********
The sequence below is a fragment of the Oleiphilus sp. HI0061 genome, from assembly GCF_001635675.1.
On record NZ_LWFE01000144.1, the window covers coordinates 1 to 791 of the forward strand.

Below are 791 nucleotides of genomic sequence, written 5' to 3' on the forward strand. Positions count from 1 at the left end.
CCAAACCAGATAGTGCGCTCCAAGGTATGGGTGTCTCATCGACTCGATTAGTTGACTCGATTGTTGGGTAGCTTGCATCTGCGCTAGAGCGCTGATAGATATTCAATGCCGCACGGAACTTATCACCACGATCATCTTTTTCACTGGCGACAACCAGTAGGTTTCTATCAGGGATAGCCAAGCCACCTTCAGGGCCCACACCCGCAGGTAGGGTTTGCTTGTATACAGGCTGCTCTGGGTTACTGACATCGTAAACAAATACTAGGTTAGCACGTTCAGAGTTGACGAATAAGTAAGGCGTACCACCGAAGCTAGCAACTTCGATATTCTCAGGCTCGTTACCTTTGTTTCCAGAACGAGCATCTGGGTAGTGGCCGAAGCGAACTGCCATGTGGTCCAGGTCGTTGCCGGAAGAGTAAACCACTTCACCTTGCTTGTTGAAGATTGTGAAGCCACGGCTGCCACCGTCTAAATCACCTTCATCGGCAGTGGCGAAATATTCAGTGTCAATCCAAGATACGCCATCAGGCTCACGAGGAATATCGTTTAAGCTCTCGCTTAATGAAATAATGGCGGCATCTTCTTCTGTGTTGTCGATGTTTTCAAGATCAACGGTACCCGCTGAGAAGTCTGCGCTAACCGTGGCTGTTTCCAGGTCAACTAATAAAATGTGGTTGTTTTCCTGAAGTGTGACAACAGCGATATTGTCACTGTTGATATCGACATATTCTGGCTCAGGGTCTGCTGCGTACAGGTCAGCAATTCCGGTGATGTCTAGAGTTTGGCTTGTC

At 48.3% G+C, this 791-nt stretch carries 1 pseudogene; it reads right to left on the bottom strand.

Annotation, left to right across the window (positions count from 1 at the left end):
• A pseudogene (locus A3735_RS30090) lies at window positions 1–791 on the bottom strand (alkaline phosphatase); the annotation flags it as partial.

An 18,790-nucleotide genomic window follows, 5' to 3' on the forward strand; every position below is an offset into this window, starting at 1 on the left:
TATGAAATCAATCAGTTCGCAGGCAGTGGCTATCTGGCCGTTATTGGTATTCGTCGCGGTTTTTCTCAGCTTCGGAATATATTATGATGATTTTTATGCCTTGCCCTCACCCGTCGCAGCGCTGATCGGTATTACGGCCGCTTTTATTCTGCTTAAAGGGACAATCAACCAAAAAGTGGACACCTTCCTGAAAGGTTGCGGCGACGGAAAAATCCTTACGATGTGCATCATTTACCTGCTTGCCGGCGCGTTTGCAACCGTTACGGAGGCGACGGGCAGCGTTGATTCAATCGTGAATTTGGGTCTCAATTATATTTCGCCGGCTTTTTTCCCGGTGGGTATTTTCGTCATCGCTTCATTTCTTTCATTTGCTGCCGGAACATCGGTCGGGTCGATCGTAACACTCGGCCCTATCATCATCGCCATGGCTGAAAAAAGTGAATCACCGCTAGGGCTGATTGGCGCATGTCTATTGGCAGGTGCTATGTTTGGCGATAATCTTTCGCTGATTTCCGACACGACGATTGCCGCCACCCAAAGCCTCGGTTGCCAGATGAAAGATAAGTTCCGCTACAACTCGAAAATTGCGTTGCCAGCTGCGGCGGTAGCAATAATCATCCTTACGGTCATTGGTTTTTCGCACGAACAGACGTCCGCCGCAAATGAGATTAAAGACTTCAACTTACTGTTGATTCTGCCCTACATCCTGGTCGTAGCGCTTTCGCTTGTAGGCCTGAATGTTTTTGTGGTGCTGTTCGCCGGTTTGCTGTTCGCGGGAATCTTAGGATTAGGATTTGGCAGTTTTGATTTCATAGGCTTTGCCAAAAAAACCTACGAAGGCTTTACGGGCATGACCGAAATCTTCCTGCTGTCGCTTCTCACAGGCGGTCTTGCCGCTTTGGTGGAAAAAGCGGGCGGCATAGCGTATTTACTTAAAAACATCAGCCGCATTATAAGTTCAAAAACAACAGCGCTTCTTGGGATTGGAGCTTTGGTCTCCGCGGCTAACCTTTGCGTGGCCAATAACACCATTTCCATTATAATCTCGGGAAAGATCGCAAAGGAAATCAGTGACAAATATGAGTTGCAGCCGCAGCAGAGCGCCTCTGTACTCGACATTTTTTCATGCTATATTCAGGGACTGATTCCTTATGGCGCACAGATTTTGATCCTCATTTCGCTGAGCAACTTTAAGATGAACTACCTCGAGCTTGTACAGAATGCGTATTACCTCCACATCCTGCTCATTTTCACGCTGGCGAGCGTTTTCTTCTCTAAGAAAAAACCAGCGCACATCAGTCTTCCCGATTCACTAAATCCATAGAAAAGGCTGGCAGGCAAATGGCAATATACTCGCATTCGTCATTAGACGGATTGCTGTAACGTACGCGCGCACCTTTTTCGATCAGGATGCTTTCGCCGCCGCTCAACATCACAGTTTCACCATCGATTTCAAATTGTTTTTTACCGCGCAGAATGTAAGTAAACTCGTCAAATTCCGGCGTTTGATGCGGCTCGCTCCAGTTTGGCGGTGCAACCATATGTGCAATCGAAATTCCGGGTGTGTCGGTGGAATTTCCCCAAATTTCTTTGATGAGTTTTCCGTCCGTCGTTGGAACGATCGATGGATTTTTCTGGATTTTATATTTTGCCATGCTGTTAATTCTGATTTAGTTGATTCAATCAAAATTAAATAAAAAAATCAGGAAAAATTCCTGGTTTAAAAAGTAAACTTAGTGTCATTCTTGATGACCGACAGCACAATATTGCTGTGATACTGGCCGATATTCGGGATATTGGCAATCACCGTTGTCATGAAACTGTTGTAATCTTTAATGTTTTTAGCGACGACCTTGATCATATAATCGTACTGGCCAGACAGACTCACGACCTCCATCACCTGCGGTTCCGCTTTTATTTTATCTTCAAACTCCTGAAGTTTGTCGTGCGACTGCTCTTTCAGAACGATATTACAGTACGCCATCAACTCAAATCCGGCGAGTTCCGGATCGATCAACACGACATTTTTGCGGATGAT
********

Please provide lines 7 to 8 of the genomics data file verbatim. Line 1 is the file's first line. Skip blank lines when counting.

• A pseudogene (locus A3735_RS30090) lies at window positions 1–791 on the bottom strand (alkaline phosphatase); the annotation flags it as partial.

An 18,790-nucleotide genomic window follows, 5' to 3' on the forward strand; every position below is an offset into this window, starting at 1 on the left: